The system 15 optionally charges manufacturers and online merchants for its services. These charges may be levied by one of several different methods, some of them related to the number of customers who download coupons, some related to the number of customers who redeem those coupons, and others related to both these attributes. For example, local small businesses may provide a coupon and they are charged based on the number of coupon's accessed or redeemed.

The system 15 captures the list of people who access it and download coupons. The local small businesses that employ the services of the system 15 pay a charge based on such a list. They can also update their coupons automatically via an interface to the coupon generation component of the system for online sales with automatic rebate and coupon redemption 15.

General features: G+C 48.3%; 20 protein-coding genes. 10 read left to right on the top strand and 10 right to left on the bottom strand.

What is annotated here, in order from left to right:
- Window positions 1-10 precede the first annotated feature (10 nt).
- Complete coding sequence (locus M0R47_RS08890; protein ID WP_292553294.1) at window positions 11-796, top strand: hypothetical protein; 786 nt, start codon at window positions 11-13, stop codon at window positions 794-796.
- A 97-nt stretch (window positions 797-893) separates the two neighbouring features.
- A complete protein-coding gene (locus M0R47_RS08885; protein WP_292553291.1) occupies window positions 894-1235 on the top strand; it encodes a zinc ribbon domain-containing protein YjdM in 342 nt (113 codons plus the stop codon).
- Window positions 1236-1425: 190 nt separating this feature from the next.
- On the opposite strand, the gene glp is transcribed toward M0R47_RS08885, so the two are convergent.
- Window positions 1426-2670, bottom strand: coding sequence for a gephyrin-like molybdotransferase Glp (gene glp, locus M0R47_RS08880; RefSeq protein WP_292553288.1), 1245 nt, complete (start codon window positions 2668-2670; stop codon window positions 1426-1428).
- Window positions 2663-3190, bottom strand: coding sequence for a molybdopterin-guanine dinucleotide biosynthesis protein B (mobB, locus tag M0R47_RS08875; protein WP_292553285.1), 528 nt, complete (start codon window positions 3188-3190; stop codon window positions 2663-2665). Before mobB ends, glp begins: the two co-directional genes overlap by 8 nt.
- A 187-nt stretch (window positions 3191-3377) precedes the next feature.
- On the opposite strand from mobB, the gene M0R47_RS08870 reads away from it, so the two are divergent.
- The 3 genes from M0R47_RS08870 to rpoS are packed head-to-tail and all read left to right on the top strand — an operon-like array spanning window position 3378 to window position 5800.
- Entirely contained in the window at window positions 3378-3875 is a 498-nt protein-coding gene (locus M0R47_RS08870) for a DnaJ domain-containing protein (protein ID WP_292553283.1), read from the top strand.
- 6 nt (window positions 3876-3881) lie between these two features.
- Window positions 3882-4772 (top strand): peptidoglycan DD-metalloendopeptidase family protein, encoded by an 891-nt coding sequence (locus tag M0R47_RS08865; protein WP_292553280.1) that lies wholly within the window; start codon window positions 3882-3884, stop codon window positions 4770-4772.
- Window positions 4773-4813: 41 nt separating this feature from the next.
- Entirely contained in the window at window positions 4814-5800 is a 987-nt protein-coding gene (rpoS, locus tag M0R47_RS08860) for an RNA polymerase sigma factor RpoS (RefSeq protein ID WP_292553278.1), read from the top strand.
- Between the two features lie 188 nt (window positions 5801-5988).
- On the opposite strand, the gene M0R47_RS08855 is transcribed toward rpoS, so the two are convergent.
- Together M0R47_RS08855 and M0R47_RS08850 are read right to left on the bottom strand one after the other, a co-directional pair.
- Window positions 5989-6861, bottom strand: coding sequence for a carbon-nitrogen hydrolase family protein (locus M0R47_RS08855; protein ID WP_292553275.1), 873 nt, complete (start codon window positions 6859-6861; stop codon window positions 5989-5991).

To facilitate location of a coupon for a product by a customer, in one embodiment, the system 15 provides a web interface where coupons are categorized into different product categories and a customer browses, using a web browser, through categories and sub-categories of products to locate one or more coupons. The system 15 also categorizes coupons by manufacturers and merchants. If a customer purchases one or more products on the system for online sales with automatic rebate and coupon redemption 15, the rebates and coupons, if any, are automatically applied to the final price for the customer.